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By Austin S. Camacho

Tired of hearing about the current political craziness? No problem. Jay Schiffman’s GAME OF THE GODS takes us a step further by dropping a political thriller into a dystopian novel setting with stunning effect.

This dark future tale centers on Max Cone, who wants to be an ordinary citizen of the Federacy and leave war and politics behind. Unfortunately for him, he’s too good a military commander, and too powerful a judge, to be left alone. When war breaks out, Max’s skills are needed, but because the Federacy harshly punished his wife, he no longer feels a connection to his country.  In Cone, Schiffman has created a complex, and conflicted, yet likeable protagonist caught in a terrible corner.

“His family is taken,” Schiffman says. “His friends are imprisoned. His allies are killed. He is a military commander and high judge—a natural leader, a natural hero. Despite his reluctance about being a hero once again, he knows that is precisely what he must do.”

Part of the fun of this novel is that Cone must navigate a world that is different from our own, but one that is filled with many of the same political problems. Schiffman has done a masterful job of world building here.

“There are multiple powerful nations and military groups vying for power— the Federacy, Nation of Yerusalom, National Freedom Force, Rogues, Clans of Kolexico and others,” Schiffman says. “Among these nations, some are founded on the idea that men need gods and others that gods need men. Most of the political conflicts in GAME OF THE GODS come back to this fundamental difference.”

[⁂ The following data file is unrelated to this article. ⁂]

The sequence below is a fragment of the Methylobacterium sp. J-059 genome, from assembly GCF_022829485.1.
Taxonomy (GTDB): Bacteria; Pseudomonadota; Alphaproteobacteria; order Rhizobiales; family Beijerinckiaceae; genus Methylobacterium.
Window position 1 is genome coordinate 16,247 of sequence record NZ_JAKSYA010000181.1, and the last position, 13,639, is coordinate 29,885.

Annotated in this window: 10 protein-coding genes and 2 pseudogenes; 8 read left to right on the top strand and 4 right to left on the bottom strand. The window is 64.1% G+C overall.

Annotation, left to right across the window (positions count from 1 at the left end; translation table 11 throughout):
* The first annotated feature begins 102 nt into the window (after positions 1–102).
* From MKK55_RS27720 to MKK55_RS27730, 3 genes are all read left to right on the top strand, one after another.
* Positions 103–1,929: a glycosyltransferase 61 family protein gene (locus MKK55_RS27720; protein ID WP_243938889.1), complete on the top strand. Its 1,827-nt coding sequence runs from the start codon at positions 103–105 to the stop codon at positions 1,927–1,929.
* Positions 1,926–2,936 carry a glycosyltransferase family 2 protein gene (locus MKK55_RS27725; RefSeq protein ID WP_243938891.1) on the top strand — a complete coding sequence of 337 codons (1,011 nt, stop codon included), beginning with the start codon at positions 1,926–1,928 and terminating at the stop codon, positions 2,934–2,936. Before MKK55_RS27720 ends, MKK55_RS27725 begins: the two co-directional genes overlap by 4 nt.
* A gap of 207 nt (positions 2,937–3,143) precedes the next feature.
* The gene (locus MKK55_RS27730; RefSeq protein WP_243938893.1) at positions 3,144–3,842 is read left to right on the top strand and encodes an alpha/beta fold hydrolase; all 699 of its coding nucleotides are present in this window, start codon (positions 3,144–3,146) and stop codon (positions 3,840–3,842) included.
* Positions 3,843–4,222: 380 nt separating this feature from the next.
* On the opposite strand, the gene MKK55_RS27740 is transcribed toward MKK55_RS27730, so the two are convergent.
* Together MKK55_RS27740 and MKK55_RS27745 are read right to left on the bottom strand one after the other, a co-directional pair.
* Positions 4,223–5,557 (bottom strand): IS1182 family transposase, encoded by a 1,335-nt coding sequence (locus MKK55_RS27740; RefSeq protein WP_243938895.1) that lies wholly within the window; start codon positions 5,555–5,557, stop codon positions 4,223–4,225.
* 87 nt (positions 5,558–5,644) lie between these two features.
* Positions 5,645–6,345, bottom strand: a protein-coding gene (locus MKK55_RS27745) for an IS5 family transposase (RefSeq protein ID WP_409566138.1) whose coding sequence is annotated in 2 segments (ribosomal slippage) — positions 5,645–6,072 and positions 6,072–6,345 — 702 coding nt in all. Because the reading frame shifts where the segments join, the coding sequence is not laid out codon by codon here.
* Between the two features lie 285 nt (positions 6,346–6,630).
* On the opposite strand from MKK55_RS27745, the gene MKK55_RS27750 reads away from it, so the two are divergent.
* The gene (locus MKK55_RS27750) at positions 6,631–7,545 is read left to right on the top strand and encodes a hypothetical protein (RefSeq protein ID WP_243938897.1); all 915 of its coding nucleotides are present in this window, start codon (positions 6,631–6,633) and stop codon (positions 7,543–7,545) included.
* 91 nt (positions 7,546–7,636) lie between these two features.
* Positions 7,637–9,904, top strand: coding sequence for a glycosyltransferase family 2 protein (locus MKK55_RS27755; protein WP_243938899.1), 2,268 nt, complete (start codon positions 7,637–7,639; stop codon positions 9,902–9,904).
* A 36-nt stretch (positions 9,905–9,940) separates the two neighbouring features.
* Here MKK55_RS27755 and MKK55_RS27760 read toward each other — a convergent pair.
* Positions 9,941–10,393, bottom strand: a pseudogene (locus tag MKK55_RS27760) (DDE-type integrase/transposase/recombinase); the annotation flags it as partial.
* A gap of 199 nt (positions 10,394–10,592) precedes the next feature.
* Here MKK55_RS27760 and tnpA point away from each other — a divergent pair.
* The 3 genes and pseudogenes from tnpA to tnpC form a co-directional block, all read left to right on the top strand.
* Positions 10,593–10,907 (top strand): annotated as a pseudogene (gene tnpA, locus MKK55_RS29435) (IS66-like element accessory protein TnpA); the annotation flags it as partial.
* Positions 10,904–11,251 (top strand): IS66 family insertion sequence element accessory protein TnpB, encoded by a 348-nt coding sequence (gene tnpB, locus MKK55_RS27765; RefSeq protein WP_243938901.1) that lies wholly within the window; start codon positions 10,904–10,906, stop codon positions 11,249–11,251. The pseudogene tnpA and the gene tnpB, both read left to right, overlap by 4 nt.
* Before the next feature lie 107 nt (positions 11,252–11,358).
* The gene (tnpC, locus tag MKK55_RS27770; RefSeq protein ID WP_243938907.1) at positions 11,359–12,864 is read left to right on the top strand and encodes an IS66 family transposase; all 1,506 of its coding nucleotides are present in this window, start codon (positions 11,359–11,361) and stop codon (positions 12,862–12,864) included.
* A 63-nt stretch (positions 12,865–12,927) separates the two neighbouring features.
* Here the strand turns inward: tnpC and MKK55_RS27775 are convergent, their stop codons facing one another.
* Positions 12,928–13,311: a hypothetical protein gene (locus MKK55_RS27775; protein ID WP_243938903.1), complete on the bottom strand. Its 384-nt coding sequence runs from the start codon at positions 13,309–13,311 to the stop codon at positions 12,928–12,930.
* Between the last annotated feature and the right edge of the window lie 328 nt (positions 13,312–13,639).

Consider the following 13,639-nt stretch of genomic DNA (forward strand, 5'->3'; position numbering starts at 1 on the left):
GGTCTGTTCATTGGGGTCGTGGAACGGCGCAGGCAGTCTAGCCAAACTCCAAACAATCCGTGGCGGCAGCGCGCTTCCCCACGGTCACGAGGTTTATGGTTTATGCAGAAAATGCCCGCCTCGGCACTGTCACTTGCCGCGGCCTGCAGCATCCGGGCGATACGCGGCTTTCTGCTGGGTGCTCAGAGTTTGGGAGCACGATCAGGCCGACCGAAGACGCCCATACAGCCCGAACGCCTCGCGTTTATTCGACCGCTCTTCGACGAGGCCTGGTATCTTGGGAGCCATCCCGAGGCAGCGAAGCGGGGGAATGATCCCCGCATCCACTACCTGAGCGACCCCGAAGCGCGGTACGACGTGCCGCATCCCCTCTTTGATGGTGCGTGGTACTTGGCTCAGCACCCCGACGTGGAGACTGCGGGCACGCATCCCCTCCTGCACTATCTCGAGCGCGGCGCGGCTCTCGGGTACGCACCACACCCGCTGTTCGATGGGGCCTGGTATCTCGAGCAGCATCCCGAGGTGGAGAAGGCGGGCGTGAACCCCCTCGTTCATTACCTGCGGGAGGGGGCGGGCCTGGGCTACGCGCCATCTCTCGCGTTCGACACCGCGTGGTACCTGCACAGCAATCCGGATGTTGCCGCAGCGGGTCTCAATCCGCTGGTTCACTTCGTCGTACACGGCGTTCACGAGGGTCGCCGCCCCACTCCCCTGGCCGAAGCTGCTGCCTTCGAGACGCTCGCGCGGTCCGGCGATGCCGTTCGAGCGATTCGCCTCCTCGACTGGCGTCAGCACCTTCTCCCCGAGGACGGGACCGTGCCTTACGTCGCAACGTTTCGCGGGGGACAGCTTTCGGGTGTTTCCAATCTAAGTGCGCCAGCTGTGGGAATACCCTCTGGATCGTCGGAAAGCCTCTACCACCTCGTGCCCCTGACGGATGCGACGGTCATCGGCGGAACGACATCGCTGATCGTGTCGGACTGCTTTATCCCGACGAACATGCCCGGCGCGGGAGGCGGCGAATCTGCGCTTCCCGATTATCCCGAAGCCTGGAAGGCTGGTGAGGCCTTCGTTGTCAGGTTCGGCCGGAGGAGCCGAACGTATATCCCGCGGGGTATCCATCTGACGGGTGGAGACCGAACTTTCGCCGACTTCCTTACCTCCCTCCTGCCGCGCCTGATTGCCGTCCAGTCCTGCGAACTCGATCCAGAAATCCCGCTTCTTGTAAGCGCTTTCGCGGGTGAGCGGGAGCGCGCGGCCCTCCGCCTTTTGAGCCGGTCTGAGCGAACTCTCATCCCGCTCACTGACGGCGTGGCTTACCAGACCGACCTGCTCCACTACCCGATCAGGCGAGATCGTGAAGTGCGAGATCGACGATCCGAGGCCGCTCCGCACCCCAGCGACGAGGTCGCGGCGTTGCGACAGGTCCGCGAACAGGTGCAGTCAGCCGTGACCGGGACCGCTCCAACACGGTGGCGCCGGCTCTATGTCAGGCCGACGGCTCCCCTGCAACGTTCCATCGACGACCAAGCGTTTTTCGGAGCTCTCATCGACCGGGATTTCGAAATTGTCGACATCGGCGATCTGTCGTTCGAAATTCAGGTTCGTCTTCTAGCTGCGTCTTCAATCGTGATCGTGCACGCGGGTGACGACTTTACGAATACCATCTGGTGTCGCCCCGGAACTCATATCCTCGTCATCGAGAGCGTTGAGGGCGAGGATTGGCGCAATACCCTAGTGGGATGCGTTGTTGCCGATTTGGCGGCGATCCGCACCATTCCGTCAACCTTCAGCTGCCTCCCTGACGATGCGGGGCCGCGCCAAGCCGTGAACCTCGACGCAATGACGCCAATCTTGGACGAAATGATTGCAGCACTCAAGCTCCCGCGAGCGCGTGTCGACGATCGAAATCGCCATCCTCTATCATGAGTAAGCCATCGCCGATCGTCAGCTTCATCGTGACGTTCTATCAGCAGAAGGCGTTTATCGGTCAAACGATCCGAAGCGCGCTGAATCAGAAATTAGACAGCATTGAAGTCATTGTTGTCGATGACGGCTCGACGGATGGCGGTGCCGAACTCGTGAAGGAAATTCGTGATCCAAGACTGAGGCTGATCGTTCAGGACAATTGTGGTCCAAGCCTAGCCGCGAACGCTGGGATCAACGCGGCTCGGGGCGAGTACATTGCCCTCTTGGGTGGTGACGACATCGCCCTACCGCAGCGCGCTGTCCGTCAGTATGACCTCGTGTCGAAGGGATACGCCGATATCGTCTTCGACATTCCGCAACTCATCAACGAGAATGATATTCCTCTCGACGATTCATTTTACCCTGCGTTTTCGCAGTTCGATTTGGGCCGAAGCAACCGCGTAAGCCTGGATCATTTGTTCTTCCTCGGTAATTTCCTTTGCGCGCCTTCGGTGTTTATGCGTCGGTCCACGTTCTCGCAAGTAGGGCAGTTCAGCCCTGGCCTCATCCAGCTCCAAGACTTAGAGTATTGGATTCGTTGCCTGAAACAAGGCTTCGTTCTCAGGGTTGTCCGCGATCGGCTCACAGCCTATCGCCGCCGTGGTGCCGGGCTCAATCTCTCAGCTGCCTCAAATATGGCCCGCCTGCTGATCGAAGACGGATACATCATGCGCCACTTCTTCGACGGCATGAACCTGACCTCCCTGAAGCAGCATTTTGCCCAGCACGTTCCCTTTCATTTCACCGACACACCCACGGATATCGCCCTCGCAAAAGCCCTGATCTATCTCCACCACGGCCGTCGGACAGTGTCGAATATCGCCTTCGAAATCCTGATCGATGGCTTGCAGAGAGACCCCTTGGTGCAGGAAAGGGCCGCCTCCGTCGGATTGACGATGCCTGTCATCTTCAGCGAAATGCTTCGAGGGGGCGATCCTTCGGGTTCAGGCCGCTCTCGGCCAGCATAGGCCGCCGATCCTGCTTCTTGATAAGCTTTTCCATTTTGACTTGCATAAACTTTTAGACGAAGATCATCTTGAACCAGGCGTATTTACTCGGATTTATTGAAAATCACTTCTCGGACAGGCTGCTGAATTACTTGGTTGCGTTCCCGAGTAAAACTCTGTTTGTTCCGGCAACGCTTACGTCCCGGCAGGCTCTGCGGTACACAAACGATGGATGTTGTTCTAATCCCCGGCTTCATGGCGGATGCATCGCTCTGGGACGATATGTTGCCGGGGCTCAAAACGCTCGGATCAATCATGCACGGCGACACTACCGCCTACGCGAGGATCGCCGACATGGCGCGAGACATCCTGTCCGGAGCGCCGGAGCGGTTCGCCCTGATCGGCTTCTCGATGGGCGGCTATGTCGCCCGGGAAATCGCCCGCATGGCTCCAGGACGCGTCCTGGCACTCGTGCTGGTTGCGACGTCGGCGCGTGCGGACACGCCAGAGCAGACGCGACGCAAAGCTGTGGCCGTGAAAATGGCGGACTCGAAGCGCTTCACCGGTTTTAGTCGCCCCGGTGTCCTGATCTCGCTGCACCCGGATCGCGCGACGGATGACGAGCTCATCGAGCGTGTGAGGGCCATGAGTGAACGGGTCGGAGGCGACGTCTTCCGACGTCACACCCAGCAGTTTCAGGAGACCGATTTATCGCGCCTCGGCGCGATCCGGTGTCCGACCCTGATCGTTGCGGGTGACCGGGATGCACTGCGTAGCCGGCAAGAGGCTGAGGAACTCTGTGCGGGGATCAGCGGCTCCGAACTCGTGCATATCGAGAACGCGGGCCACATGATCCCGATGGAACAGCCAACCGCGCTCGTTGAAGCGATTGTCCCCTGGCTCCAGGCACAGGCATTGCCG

Cone doesn’t face this world alone. He leads a quirky group of outcasts—a 13-year-old girl with special powers, a revolutionary turned drug addict, a disciple of the world’s most powerful religious leader, and an insecure math savant. Since the days of Doc Savage, readers have enjoyed such teams, but what makes them so much fun?

“I believe readers like stories about bands of fighters like the X-Men, because we get to experience each member’s special talent and each of their unique perspectives on the world,” says Schiffman. “There is the intragroup conflict that reminds us of what it’s like to grow up in a family or live with a group of close friends and the intergroup conflict of our heroes banding together and fighting others.”

So, in GAME OF THE GODS the outcasts take a while to get to know each other and there is a good deal of tension between characters. That tension always remains, but when the group’s loyalties are tested, they join to fight common enemies.

As mentioned before, this novel crosses genres. It’s speculative fiction that fits into the tradition of dystopian novels — think 1984  — but it’s also an action/ adventure thriller with twists and turns and many surprises. Schiffman says, “I would like to think that GAME OF THE GODS is roughly equal parts speculative fiction, action/adventure, and political thriller.”

It would be giving too much away to reveal who the main bad guy is, but Schiffman does say that in his view, no one is truly evil, so his antagonist isn’t necessarily a villain.